“Finally, a career defining moment” said Vince, as crickets chirped around him.

It happened with a genre called “paranormal”, and this is where the saturation tag really feels the most fitting. In recent years when you pick through the mainstream horror titles that have made it into cinemas and actually been promoted by the media outlets that people see, you’d see that most of the titles are of the ghostie type. Now, I like paranormal films, I like ghost stories, haunted houses and demonic forces as much as the next guy, but surely there needs to be a limit and a time to say, “erm, one Paranormal Activity was enough, five is getting fucking ridonkulous”. With the aforementioned ParaBOREmal “Lack of…” Activity series a new genre was launched into the horror realm, a genre I refer to as “I wish you hadn’t FOUND this FOOTAGE”. Teenagers holding handycams while filming their bed sheets wiggling is not my idea of entertainment, and I’ve been more scared by my weekend bowel movements than I have of these awful films.


“Woah, the sheets moved…”, “Well, yeah, someone is in that bed, they probably moved their foot…”, “No, it’s definitely a ghost…”.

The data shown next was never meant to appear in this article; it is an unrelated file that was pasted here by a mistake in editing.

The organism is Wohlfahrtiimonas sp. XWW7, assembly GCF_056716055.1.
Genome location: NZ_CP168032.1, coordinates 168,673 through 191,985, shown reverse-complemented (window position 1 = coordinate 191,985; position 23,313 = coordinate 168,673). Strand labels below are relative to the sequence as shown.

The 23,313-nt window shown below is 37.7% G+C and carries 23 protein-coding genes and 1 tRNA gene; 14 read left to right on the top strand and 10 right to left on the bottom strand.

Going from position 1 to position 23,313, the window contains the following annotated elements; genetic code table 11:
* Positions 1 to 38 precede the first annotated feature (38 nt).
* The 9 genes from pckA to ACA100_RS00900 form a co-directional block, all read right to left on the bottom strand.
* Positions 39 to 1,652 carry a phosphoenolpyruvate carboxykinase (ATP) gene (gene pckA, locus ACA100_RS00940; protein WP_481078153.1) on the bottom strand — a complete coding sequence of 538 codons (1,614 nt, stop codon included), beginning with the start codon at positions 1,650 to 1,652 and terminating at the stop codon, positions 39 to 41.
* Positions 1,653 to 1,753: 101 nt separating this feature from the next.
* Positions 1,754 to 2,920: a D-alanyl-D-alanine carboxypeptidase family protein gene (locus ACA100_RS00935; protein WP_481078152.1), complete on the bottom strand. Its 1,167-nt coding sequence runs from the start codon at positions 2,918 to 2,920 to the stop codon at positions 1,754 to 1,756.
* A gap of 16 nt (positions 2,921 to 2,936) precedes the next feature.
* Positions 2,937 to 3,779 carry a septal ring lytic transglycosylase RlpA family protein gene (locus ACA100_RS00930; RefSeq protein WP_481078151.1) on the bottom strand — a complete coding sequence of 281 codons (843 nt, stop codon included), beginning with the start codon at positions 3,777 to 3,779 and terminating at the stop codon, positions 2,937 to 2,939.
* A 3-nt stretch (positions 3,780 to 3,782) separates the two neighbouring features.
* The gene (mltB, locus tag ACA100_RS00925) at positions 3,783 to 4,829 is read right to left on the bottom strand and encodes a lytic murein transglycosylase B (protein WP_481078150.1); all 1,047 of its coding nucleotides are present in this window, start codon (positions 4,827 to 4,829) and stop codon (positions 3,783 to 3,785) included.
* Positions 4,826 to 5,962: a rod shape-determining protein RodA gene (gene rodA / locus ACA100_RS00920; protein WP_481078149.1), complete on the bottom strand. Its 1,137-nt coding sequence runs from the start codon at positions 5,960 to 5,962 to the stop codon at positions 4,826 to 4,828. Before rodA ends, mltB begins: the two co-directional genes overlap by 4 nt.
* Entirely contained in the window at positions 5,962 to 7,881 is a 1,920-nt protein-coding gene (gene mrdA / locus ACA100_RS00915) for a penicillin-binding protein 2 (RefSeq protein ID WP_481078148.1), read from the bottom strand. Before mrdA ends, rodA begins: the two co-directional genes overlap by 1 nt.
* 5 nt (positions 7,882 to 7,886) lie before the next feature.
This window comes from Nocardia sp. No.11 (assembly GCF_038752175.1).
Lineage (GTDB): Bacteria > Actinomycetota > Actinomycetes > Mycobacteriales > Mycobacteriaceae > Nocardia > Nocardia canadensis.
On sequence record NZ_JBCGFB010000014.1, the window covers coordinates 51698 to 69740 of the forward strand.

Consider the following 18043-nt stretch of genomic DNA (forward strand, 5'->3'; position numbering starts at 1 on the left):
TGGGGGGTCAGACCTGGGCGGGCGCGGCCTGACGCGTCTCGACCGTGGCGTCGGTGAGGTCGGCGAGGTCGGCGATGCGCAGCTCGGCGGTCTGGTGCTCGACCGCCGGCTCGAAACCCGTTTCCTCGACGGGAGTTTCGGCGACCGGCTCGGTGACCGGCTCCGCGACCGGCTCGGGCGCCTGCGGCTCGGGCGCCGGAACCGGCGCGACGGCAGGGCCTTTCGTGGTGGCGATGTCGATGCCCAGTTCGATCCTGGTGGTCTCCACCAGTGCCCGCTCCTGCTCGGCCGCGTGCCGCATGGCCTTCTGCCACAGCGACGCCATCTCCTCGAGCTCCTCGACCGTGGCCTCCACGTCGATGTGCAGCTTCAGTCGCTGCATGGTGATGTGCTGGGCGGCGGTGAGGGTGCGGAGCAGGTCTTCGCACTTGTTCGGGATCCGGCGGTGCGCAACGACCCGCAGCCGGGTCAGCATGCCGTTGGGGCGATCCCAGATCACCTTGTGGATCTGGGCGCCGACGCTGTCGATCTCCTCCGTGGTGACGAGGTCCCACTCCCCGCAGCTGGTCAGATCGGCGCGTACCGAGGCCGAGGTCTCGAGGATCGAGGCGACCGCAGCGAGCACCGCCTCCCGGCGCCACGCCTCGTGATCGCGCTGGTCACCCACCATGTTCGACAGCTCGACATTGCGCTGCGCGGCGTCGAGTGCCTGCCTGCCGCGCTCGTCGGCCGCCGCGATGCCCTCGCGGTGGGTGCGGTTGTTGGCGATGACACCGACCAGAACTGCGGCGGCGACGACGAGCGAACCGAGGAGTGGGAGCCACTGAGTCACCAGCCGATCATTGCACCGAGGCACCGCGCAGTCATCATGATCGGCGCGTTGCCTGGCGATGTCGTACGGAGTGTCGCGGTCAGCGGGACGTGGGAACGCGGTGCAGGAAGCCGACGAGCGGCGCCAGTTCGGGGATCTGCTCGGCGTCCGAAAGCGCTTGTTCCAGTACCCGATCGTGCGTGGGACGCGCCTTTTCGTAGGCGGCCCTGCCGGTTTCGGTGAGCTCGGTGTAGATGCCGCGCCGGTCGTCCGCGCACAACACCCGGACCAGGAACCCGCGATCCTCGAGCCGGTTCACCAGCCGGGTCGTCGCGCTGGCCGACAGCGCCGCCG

I’m not saying that all these films are bad, only that there doesn’t seem to be a time, as a horror fan, where there is a nice equal mixture of genres. Slashers have taken a back seat due to lack of original ideas coming from there, we’ve already talked about the haunting, zombie, torture porn and vampire films taking it in turns to saturate the marketplace, but what happened to the other stuff? Where are the monster movies and creature features? Where are the gothic and atmospheric films that filled crowds with terror for decades? Most importantly, where are the horror films that will, in years to come, be counted as classics by fans? There have been some terribly poor and extremely good horror titles in the past few years, but so few of them would go into the pile of pure brilliance alongside the likes of The Exorcist, Psycho, American Werewolf in London, Dawn of the Dead and Texas Chain Saw Massacre.

It is the same with most things, but I find myself sighing in inevitable annoyance when a particular genre becomes “all the rage” and gen-pop begin to ride the shit out of the horse until it’s just well worm leather. Sure, zombies will survive to see another day of chewing on meat (oh dear), vampires will manage to get through without being completely Buffy-ized and the ghost genre will probably have another renaissance once it’s died out and people have had time to want to see more. I just, personally, wish that there was a nice even number to the whole thing, a way of seeing a bit of everything. But we live in a society where, if this were a possibility, we would still be playing with Pogs and Tamagochi’s, hair metal would still be a big deal and people would still give a shit about Pamela Andersons jugs.